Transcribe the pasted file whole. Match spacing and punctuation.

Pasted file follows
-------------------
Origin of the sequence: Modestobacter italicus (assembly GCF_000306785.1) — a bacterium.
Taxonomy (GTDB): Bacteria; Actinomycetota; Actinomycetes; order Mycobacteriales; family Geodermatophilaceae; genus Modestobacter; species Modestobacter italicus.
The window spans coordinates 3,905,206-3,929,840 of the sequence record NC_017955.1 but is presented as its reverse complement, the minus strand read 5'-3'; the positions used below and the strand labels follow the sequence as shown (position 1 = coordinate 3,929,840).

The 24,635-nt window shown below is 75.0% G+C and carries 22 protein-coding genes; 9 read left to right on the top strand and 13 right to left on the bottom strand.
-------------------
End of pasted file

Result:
Origin of the sequence: Modestobacter italicus (assembly GCF_000306785.1) — a bacterium.
Taxonomy (GTDB): Bacteria; Actinomycetota; Actinomycetes; order Mycobacteriales; family Geodermatophilaceae; genus Modestobacter; species Modestobacter italicus.
The window spans coordinates 3,905,206-3,929,840 of the sequence record NC_017955.1 but is presented as its reverse complement, the minus strand read 5'-3'; the positions used below and the strand labels follow the sequence as shown (position 1 = coordinate 3,929,840).

The 24,635-nt window shown below is 75.0% G+C and carries 22 protein-coding genes; 9 read left to right on the top strand and 13 right to left on the bottom strand.